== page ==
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I wrote this post on 1/14/2010 for my old site, following a trip home for my sister-in-law’s funeral. I’m going to transfer the domain ‘’ to the Relativity wife for her own site (under developement).

I’m not sure if it was the bison beef sticks or the fact that it was the tail end of a crazy five days culminating in a twelve hour drive across the midwest stopping only to pee and buy more diet coke (and not the caffeine free kind, because that kind of defeats the purpose). Perhaps it was the stress of a funeral, too little sleep, and boat loads of unhealthy food: whatever the cause, it came to pass that when my head hit the pillow at 11 pm Tuesday night, my chest grew strangely light. My heart felt like a butterfly trapped in a cage, and it wanted out; its soft wings battering the inside of my ribs, bouncing off my sternum, and flying crazy loopy-loops from one side to the other.

I recognized atrial fibrillation for what it was, irregularly irregular, and indeed it was. I laid on my right side, hooked up to my CPAP machine like a corpse on life support, counted my pulse and did the math. Around 25 beats in 15 seconds added up to about a hundred beats a minute—hmmm—could be worse. I held my breath strained, coughed, and rubbed my neck (carotid body). Nothing changed, still had the butterfly. I was freezing. I thought that maybe if I exercised I’d snap out of it, but I was bone tired, so I took a hot shower, except it wasn’t as hot as I would have liked because of some stupid safety feature I tried to undo a few months ago, but couldn’t. After a long very warm (but not hot) shower, I was still freezing, so I climbed into some flannel pajamas that must’ve had an R value of about 40. Finally, I was warm, but I still had the butterfly.

I laid on my back and did some more math. I figured if I went to the ER, I’d be admitted and monitored because it was so damn late. Morning-time would come and I’d convert medically, or electrically, and no matter what, I’d miss the talk I was supposed to give Wed. morning at 9:45 am. Well, I really didn’t want to do that, and, well, I’ve been in A-fib before, and lots of people live with A-fib (like Bill Bradley); but, true, many of them were on coumadin, which I of course was not; but, then lots of times patients come off of their coumadin for a few days before a surgical procedure; so, it’s not like I absolutely had to go in.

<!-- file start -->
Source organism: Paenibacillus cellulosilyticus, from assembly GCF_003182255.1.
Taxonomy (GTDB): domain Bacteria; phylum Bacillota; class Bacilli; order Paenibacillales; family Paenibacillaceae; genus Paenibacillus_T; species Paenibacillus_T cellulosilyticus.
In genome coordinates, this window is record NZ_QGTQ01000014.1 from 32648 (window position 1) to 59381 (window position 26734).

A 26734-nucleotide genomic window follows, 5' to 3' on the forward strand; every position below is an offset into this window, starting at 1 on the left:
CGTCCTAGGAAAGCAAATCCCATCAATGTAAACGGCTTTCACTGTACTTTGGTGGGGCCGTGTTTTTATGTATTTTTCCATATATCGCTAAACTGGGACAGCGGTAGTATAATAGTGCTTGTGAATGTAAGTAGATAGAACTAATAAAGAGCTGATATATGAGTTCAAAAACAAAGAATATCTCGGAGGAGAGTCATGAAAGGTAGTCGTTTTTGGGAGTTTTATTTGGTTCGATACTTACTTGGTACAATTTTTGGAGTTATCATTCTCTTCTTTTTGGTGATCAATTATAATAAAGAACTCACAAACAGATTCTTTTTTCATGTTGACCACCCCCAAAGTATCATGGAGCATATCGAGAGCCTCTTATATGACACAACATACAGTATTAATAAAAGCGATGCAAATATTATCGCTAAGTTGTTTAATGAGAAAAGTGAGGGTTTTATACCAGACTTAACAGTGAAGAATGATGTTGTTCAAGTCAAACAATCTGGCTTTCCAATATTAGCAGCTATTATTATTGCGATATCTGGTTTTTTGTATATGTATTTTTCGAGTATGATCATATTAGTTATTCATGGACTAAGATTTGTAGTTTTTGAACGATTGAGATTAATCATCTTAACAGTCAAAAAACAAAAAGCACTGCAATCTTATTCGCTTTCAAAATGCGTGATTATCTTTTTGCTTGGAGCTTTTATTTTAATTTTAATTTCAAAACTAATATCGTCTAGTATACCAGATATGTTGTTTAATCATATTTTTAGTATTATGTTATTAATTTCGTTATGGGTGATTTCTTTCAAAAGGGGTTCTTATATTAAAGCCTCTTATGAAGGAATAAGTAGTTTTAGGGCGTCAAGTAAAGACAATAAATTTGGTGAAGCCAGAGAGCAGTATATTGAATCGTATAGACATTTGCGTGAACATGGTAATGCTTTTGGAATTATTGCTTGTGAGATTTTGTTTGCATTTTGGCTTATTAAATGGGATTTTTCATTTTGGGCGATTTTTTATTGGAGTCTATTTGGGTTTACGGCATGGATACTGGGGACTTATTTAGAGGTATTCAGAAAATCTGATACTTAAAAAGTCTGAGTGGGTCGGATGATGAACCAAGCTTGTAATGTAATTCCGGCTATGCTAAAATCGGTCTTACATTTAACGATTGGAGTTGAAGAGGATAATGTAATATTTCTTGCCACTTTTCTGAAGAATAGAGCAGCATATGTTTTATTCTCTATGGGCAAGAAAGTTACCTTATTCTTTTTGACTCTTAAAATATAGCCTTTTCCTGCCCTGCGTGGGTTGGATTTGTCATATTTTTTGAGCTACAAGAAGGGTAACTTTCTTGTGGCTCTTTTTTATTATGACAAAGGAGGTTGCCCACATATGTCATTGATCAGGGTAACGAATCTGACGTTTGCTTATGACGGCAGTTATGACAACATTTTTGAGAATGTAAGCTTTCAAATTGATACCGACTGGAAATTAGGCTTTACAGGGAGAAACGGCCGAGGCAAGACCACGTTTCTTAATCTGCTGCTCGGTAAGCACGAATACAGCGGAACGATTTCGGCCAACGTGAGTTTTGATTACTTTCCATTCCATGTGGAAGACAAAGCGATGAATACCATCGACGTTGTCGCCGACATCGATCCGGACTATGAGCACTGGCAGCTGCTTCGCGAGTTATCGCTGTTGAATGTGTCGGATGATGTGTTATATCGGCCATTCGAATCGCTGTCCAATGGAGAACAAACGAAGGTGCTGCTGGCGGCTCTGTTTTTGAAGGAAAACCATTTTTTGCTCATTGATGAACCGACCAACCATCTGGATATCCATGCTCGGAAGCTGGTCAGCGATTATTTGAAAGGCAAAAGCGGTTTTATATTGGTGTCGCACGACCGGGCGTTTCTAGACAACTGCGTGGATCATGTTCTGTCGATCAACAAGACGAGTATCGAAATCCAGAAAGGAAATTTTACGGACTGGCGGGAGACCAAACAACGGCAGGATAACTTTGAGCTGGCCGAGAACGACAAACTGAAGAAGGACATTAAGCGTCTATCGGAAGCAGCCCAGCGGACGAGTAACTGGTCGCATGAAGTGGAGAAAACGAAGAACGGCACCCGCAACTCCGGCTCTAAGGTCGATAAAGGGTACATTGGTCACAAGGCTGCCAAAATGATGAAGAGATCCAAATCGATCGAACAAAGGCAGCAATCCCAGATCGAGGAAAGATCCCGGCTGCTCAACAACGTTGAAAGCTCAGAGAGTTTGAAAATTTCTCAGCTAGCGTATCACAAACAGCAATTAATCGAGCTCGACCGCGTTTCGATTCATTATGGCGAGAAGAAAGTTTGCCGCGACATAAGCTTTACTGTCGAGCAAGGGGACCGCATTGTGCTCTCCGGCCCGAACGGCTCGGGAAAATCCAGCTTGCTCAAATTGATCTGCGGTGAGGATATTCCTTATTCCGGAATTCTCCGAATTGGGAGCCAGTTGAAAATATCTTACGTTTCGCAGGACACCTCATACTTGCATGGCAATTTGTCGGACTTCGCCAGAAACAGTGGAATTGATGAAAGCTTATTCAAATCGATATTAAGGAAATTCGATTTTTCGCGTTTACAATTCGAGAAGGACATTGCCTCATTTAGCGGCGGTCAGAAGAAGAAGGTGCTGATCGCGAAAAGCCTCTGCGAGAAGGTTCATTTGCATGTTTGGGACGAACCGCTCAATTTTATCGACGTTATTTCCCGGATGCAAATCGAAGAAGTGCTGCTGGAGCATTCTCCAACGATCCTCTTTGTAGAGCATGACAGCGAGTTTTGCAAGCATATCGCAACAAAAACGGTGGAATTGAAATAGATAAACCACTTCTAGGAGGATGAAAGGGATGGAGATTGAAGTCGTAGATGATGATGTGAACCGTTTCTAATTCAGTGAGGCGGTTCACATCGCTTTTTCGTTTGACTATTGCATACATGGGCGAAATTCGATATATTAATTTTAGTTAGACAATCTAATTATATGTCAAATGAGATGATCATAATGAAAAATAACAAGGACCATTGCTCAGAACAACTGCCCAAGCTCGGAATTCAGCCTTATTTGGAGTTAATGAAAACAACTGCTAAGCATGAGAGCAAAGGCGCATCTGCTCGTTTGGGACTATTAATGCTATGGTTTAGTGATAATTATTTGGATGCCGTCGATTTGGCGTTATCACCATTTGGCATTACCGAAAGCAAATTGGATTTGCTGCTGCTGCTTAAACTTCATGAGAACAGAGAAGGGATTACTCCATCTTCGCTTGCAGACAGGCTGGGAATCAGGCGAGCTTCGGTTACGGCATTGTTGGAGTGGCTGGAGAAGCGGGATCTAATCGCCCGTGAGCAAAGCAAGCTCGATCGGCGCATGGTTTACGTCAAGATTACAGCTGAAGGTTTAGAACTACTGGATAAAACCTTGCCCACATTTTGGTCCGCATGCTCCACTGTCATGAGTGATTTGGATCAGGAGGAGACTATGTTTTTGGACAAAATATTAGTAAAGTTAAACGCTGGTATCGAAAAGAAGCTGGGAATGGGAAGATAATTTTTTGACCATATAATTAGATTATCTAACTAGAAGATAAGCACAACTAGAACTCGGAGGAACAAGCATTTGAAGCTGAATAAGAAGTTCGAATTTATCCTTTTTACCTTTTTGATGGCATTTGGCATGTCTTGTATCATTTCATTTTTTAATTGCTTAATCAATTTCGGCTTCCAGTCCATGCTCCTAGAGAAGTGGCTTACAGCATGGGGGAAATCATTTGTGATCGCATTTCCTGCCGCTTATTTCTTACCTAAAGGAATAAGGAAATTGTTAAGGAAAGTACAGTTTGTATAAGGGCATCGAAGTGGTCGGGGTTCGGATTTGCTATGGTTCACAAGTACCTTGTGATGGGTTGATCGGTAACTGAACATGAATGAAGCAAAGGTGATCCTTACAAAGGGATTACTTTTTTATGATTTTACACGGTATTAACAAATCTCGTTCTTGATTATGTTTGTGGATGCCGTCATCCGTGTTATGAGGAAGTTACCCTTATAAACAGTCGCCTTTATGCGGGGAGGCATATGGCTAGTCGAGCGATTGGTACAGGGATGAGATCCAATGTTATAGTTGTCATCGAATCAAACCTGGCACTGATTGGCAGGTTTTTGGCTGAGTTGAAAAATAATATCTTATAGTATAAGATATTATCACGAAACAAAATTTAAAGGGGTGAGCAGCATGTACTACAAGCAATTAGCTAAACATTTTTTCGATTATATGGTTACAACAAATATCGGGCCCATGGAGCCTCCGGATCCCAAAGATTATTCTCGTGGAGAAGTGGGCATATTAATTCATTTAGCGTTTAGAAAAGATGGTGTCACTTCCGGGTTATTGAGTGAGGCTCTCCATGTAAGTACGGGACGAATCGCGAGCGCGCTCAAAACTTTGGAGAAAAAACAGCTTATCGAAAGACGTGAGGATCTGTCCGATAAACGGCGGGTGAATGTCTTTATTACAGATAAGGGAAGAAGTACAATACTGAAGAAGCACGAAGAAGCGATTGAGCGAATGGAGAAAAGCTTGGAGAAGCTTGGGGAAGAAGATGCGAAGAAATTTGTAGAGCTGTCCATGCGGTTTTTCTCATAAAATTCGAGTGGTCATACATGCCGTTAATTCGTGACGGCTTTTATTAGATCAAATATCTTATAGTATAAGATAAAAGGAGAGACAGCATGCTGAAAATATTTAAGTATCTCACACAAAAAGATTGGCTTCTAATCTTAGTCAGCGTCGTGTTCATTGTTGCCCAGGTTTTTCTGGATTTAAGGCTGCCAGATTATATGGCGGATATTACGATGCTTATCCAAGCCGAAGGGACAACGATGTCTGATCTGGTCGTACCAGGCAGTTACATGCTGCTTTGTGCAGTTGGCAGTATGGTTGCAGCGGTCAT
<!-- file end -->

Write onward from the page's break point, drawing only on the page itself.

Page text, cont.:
Besides, did I say I was bone-tired? And if I was bone-tired, Sue was even more bone-tired (boner-tired?). She didn’t even stir with all my grunting, coughing, neck rubbing, and rolling around in general, feeling sorry for myself. I wasn’t sure if having my heart history was comforting or not. It’s not like I had a heart monitor at home. I mean, it felt like atrial fibrillation; but what if it was V-tach with some PVC’s messing up the regularity? What if it was only irregular and not irregularly irregular?

I laid on my back, done with all the math, not sure if the butterfly would let me sleep. It was 12:04 am. My CPAP was strangely comforting, and unlike years before, when I wondered how I could ever sleep with it, I now wonder how I could ever sleep without it. As I lay there, the possibility of not waking up did occur to me, and for some reason, I did not find that thought particularly frightening. I imagined myself in a casket, wearing my dark navy suit with a white shirt and blue-striped tie; skin smooth and unblemished, hands folded, left third finger graced with the second of my three wedding rings. I suppose my thoughts were secondary to the visitation and funeral we had just attended over the four preceding days. It didn’t seem so bad—to be on the other side, I mean. So, I lay there, my butterfly fluttering quietly, and I prayed, If I die before I wake, I pray the Lord my soul to take.

When I next opened my eyes, the clock read 6:22 am, and my butterfly whispered from inside my chest, Good morning sunshine.